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How gardens can bring beauty and dignity to refugees

Far from being temporary, refugee camps can provide accommodation for displaced people for many years. Gardens bring stability, beauty and dignity. Caroline Beck looks into the work of the Lemon Tree Trust, a project supporting those living in Domiz, a refugee camp in the plains of Kurdistan, Iraq.

If proof were needed that gardening is much more than just labour, then the stories emerging from a remote area of northern Iraq make a powerful case. Domiz is a windswept refugee camp in the plains of Kurdistan. Intermittent water and electricity supplies to more than 5,000 shelters provide a home, of sorts, to around 26,000 refugees many of them women and children, most forced out of neighbouring Syria by the brutal seven-year civil war. But for the past two years Domiz has been the seedbed of a small but important project to create gardens among the makeshift houses, tended by people who have lost almost everything. It’s co-ordinated and developed by the Lemon Tree Trust, a UK-based Community Interest Company (CIC) that began working in the camp in 2015 after seeing people creating their own patches of garden among the ugly sprawl of concrete, steel and flapping tarpaulins. It began in the simplest way possible, a modest competition to celebrate Domiz’s best garden, and has developed into a lifeline providing food, work and hope for hundreds of migrant families.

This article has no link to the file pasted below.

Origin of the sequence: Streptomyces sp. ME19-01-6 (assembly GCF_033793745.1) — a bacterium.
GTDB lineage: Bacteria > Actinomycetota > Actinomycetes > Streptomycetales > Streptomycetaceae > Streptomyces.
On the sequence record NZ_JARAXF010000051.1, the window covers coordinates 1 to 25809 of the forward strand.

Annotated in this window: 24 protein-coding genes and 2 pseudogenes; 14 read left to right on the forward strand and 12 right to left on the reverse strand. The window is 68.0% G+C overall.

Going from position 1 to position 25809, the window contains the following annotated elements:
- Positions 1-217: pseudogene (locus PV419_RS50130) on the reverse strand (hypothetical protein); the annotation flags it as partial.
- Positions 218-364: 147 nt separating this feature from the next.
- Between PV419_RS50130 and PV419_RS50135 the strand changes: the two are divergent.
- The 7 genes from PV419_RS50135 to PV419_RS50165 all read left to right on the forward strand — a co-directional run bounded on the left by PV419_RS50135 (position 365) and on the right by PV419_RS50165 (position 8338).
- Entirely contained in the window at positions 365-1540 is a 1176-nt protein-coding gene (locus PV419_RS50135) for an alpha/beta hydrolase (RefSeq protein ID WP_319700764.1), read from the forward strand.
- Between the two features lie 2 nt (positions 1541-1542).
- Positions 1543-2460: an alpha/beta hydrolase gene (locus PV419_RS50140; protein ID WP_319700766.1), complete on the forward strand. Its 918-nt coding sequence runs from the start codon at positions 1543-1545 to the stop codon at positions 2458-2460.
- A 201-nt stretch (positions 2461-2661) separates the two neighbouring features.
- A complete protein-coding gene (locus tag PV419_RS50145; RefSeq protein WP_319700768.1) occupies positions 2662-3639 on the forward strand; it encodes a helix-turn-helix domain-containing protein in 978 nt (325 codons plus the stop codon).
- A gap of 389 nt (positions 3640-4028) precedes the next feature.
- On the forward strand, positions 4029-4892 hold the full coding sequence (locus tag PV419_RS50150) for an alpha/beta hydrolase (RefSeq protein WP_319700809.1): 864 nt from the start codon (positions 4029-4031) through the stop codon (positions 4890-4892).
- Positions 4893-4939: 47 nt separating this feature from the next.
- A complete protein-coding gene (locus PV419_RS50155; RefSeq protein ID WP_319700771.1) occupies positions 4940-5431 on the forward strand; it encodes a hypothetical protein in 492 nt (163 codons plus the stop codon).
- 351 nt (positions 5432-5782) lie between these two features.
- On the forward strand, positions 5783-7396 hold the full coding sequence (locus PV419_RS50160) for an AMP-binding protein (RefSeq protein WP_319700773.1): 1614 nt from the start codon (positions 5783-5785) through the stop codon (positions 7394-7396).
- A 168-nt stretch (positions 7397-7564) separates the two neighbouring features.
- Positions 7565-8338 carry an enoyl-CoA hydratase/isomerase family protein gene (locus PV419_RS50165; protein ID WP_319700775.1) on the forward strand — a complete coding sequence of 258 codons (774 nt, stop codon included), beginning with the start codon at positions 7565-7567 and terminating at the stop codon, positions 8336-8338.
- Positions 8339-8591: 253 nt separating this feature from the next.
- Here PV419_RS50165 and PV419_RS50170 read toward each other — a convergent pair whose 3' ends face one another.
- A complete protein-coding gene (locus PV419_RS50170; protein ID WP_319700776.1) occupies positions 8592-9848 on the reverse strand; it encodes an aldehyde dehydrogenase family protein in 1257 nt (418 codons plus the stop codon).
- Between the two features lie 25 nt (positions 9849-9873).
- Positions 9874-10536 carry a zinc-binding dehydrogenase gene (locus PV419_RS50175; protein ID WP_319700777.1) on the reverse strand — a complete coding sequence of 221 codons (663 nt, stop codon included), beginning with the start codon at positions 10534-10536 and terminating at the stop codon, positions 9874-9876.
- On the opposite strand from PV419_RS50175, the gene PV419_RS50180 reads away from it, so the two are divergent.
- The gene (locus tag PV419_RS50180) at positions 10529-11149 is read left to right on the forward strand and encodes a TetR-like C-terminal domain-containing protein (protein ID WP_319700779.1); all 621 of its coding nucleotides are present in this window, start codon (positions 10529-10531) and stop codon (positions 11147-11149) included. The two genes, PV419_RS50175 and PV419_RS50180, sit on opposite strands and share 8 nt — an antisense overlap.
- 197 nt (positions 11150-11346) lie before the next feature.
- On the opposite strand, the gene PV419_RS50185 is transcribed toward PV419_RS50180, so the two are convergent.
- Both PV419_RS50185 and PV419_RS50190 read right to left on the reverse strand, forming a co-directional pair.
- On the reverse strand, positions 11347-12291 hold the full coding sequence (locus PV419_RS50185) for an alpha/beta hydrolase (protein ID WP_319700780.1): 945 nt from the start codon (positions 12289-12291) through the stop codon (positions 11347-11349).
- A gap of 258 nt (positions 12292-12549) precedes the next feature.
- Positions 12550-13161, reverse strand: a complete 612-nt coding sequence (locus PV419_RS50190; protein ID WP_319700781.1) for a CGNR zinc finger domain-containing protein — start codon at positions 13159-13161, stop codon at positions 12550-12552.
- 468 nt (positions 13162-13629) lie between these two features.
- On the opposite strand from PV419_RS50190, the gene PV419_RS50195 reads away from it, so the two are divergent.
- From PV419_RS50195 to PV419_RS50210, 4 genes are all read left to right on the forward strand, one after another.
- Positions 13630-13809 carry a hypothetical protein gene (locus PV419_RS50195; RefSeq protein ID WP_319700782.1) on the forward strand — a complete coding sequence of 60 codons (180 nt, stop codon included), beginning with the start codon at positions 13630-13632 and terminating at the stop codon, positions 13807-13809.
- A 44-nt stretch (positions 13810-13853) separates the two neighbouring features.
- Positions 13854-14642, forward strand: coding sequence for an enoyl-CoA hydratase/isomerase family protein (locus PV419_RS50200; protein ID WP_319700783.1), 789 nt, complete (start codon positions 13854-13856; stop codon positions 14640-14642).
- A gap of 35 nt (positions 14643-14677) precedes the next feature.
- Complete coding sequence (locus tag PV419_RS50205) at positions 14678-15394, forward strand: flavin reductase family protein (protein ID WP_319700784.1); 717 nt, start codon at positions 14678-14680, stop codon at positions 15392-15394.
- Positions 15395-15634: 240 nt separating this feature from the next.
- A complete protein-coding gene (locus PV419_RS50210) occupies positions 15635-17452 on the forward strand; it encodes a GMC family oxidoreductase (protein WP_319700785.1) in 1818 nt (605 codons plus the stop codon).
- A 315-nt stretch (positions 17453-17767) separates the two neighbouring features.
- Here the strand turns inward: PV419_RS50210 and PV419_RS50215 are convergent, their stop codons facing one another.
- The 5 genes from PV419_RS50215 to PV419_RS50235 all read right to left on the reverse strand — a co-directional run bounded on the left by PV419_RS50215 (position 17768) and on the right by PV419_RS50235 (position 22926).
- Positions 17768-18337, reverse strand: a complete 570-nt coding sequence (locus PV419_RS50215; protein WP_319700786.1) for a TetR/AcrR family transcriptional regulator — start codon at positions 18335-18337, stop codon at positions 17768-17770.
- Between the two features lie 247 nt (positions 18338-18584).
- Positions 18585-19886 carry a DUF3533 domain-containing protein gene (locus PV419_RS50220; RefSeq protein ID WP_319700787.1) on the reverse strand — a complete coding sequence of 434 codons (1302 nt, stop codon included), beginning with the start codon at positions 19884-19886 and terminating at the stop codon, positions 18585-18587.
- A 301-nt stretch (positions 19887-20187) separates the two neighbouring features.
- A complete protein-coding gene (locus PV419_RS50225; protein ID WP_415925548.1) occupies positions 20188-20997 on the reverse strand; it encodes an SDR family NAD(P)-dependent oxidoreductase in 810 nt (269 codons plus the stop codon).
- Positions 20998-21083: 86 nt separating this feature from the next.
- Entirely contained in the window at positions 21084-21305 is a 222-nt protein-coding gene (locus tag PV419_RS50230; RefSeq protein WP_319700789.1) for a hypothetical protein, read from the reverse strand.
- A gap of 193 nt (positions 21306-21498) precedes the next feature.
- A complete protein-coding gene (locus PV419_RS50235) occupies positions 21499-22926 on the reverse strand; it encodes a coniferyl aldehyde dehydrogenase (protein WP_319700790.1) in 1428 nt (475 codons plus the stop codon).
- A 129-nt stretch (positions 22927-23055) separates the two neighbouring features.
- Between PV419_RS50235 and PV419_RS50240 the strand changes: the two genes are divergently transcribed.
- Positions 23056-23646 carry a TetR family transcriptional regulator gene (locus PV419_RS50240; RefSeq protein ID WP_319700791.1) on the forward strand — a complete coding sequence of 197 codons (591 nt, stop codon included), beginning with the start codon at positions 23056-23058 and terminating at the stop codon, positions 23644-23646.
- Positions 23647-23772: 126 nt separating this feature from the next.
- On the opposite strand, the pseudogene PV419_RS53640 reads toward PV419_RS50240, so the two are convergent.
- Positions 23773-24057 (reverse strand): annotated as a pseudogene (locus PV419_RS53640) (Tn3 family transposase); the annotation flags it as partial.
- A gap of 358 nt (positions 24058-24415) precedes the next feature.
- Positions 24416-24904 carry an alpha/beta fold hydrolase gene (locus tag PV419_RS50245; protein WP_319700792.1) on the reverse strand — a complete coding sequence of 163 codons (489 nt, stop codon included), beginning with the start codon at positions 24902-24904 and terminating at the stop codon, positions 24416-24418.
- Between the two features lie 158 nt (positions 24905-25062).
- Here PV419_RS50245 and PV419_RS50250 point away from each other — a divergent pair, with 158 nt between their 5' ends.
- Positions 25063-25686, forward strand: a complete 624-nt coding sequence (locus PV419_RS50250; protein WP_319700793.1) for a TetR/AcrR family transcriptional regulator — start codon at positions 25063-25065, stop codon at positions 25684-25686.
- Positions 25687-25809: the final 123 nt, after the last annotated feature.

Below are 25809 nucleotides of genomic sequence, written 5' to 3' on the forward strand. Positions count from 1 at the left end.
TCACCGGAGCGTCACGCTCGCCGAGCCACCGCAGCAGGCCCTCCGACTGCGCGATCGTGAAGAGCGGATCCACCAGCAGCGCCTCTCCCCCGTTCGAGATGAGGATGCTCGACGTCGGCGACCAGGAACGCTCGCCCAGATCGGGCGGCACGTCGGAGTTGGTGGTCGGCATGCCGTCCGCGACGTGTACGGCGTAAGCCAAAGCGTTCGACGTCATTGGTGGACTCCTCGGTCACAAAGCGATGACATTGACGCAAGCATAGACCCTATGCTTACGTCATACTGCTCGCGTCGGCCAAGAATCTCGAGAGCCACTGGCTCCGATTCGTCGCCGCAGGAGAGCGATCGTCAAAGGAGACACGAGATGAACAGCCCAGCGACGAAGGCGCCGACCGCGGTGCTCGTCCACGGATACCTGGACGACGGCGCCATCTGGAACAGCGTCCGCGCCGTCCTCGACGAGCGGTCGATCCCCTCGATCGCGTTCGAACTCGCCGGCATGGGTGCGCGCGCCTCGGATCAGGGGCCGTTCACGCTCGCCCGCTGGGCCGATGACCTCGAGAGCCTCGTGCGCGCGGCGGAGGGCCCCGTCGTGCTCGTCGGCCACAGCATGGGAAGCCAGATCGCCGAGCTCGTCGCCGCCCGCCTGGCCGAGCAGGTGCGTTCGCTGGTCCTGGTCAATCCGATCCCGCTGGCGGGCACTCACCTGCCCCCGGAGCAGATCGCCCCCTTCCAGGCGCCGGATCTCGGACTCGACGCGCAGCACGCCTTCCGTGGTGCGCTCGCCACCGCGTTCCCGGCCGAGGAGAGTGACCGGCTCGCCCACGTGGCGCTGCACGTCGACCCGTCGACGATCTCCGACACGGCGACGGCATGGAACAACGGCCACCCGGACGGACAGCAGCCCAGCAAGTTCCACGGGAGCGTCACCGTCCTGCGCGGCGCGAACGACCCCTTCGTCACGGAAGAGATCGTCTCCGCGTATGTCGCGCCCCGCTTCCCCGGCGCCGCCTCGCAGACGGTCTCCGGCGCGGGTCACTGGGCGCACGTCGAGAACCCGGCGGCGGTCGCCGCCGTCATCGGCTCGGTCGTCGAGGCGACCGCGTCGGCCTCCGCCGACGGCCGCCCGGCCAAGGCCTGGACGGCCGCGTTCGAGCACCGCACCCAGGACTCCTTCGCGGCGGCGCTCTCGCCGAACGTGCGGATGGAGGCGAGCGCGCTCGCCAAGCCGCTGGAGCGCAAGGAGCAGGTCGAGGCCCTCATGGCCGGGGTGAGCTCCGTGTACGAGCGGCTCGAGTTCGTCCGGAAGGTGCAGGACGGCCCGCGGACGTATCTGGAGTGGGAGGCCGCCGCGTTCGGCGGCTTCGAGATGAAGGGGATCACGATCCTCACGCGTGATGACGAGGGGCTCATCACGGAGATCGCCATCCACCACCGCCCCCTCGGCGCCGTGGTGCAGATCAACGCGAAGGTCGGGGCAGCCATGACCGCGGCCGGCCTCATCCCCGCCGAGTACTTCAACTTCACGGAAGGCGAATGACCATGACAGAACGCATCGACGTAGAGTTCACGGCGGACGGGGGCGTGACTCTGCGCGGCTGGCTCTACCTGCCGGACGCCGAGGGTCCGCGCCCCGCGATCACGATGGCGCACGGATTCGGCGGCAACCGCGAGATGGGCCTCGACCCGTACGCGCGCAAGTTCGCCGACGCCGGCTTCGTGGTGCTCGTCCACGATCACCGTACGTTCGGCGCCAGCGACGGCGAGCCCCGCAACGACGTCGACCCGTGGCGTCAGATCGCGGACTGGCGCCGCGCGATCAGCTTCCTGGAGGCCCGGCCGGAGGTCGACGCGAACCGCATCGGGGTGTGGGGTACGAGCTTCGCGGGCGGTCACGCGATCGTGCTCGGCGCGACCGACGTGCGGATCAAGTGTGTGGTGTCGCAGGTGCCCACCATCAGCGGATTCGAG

The Lemon Tree Trust is now extending its work to providing Crisis Response Garden Kits, ranging in size from a family garden to a large community project, providing seeds and tools so that newly arrived refugees can start growing food immediately. To date 1,200 kits have been designed and assembled in Domiz by a workers’ co-operative made up of refugees, with funding from cosmetics company LUSH and distributed by an Iraqi NGO, Mercy Hands.

For details on the Lemon TreeTrust and its partner organisations visit


Words Caroline Beck
Images c. The Lemon Tree Trust